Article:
How does Line Edge Roughness (LER) affect Semiconductor Performance at Advanced Nodes?
Aug 18, 2022


BEOL metal line RC delay has become a dominant factor that limits chip performance at advanced nodes [1]. Smaller metal line pitches require a narrower line CD and line-to-line spacing, which introduces higher metal line resistance and line-to-line capacitance. This is demonstrated in Figure 1, which displays a simulation of line resistance vs. line CD across different BEOL metals. Even without line edge roughness (LER), the graph shows that resistance exponentially increases as line widths shrink [2]. To alleviate this problem, metal line CD optimization and careful metal material selection are required at smaller nodes.

Line edge roughness is also an important factor in determining electron surface scattering and subsequent line resistivity. Figure 1 (b) displays a scanning electron microscopy image of a typical 5 nm BEOL M2 line with visible LER [3]. Using virtual process modeling, we recently investigated the impact of LER on line-resistance, by varying RMS amplitude, correlation length, materials used and metal line CD.

Figure 1: (a) Line resistance vs line CD, (b) a SEM top view of 5 nm M2 (Courtesy from TechInsights).

Experimental Design and Execution

In a fab, it is difficult, expensive and time-consuming to perform LER variation experiments by varying line CDs and metals. On a Si wafer, control of LER is also difficult due to lithography and etch process variability and limits. In these circumstances, virtual fabrication may be a more direct and effective way to “virtually” generate replicas of actual LER metal line structures and to calculate resistivity across a host of variables [4].

Figure 2(a) shows a layout design to simulate LER using a virtual process modeling platform (SEMulator3D®). Figures 2(b) and 2(c) display the resulting virtually fabricated structures and their simulated  LER, from both a top view and a cross-sectional view. The LER can be modified directly in the lithography step of virtual fabrication by setting specific RMS amplitude (noise amplitude) and correlation lengths (noise frequency) values.  Figure 2 (d) displays a simple split experiment of different LER conditions. Line edge roughness is displayed as a function of different metal line CDs, RMS amplitude and correlation lengths.  This data was generated during a virtual Design of Experiments (DOE) in SEMulator3D.  To systematically investigate the impact of line edge roughness using different CDs and materials, experimental splits were completed using the split conditions shown in Table 1.  The corresponding metal line resistance was then extracted from the simulation results. For simplicity, liner material was not considered when simulating these structures.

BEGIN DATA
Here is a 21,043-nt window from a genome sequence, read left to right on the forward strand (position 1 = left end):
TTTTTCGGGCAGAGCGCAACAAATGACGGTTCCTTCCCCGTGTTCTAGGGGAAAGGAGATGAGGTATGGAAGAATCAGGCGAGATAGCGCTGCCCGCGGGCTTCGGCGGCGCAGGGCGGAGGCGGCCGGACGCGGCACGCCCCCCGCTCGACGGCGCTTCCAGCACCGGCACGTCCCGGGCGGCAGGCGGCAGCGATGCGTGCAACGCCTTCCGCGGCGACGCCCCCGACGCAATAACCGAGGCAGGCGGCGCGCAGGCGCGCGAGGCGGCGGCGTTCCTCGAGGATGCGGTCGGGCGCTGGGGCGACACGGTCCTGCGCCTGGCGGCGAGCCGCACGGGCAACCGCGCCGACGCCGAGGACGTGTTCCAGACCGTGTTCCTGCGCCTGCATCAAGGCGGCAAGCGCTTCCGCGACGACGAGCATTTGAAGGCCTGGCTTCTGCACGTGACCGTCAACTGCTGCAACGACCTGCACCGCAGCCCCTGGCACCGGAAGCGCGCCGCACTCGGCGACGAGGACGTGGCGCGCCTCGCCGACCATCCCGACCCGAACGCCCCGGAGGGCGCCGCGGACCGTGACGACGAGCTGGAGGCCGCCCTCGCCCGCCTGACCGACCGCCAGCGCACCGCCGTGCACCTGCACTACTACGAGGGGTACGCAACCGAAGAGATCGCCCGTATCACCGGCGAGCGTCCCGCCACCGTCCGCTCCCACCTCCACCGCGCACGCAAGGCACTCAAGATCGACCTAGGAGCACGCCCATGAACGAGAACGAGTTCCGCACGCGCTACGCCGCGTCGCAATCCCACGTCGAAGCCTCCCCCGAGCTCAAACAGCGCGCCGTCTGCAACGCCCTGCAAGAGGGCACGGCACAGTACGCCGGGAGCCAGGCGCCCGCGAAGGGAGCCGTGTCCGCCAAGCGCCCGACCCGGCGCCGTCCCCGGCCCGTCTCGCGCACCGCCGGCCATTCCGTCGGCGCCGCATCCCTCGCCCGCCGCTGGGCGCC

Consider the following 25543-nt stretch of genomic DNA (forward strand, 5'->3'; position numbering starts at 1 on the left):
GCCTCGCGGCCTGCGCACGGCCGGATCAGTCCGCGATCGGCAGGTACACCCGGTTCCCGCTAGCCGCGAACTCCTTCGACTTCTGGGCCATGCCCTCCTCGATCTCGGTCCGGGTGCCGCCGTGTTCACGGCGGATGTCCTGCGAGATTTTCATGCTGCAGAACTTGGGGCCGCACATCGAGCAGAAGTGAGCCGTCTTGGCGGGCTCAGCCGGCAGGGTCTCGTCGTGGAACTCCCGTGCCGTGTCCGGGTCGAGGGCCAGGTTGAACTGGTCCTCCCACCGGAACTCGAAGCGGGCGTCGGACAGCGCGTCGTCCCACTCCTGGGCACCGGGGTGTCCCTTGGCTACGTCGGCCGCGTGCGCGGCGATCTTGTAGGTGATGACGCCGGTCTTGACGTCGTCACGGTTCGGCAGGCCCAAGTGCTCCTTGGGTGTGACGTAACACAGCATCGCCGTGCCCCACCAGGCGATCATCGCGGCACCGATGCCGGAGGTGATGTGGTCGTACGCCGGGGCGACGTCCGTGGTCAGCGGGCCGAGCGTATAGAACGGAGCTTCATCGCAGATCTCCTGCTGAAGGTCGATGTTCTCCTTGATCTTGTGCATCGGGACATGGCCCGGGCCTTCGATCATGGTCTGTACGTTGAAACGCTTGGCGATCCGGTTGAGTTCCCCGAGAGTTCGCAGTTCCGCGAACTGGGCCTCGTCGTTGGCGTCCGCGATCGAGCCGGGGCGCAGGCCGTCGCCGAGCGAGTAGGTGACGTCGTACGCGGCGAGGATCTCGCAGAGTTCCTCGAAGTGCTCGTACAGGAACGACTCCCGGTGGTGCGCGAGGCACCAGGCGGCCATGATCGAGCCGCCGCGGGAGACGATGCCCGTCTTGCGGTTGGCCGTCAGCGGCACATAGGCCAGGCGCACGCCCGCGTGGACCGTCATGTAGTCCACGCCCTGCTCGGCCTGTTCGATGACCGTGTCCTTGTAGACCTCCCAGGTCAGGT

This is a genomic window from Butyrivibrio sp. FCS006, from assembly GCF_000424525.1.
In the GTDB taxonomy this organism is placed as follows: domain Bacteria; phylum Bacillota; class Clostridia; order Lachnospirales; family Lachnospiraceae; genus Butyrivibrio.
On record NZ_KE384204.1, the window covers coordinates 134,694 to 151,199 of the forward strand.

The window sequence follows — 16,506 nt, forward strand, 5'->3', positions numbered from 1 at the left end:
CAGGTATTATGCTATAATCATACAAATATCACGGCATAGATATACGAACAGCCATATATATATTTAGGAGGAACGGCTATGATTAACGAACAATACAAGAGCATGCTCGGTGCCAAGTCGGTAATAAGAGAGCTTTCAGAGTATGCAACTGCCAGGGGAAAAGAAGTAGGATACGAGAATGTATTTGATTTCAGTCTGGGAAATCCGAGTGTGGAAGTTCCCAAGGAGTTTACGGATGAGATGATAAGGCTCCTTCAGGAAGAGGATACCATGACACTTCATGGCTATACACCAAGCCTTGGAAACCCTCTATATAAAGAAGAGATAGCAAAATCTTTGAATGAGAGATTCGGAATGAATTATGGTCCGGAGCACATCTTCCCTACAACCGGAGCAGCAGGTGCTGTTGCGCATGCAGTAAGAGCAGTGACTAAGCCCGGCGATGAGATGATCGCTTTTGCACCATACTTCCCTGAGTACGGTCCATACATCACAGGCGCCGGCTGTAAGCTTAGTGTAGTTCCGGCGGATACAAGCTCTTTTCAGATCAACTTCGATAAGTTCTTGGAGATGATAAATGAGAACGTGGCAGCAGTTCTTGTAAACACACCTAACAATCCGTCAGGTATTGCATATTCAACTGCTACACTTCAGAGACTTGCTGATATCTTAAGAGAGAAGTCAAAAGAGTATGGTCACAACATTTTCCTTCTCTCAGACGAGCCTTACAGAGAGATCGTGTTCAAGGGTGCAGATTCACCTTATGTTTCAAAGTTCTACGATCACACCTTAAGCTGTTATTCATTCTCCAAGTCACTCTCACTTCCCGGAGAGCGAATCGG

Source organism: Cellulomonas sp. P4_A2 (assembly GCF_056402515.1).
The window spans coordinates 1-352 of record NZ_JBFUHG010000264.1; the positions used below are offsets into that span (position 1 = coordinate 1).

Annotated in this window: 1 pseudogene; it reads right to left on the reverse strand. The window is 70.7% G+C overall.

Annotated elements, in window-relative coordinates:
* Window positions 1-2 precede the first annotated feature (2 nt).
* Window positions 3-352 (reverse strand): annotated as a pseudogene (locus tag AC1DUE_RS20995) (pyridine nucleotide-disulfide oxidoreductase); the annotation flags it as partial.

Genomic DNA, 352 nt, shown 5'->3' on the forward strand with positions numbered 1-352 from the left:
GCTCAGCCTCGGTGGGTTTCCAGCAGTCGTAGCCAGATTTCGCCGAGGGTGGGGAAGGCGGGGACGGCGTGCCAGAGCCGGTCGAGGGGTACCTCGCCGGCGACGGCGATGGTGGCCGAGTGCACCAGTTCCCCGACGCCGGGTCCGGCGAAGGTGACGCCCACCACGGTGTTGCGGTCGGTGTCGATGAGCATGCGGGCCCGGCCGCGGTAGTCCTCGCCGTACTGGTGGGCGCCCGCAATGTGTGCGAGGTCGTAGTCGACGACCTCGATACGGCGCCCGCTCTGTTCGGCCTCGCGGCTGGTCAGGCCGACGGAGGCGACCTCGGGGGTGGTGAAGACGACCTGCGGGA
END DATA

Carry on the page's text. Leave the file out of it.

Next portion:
Figure 2: (a) Layout design, (b) Top view of a typical metal line generated, (c) cross sectional view of the metal line, (d) LER status of RMS and Correlation length split.


Table 1: DOE split conditions.

DOE Results and Analysis

More than 1000 virtual DOE experiments were completed using the split conditions from Table 1, to understand the impact of LER on metal line resistance. During these experiments, we learned that:

  1. Resistance is strongly impacted by LER when the correlation length is small and high-frequency noise is present.
  2. At smaller line CDs, resistance is affected by the LER RMS amplitude and correlation length.
  3. Specific metals should be chosen to obtain the lowest absolute resistance value during all Line CD and LER conditions.


LER control will become increasingly important at advanced nodes, since LER has a strong impact on resistance at smaller metal line CDs.   We investigated the impact of LER on metal line resistance by varying metal line CDs and metal line materials during process modeling split experiments.

During EUV lithography, CDU and LER can be problematic due to the high testing cost and low energy density of most EUV tools. Under these circumstances, modifications to lithography development may be required to minimize LER. These modifications can be tested virtually, to lower the cost of development.   New EUV resist approaches (such as the dry resist proposed by Lam Research®) may also help decrease line edge roughness at lower EUV exposure energy.

At advanced nodes, proper choice of metal line materials, CD optimization, and resist development will all be required to reduce LER and line resistance caused by electron surface scattering.  Additional LER improvements (post lithography) may also be needed at future nodes to reduce LER-induced resistance.




  1. Chen, H. C., Fan, S. C., Lin, J. H., Cheng, Y. L., Jeng, S. P., & Wu, C. M. (2004). The impact of scaling on metal thickness for advanced back end of line interconnects. Thin solid films, 469, 487-490.
  2. van der Veen, M. H., Heyler, N., Pedreira, O. V., Ciofi, I., Decoster, S., Gonzalez, V. V., … & Tőkei, Z. (2018, June). Damascene benchmark of Ru, Co and Cu in scaled dimensions. In 2018 IEEE International Interconnect Technology Conference (IITC) (pp. 172-174). IEEE.
  3. Techinsights TSMC 5nm logic tear down report.
  4. SEMulator3D - Lam Research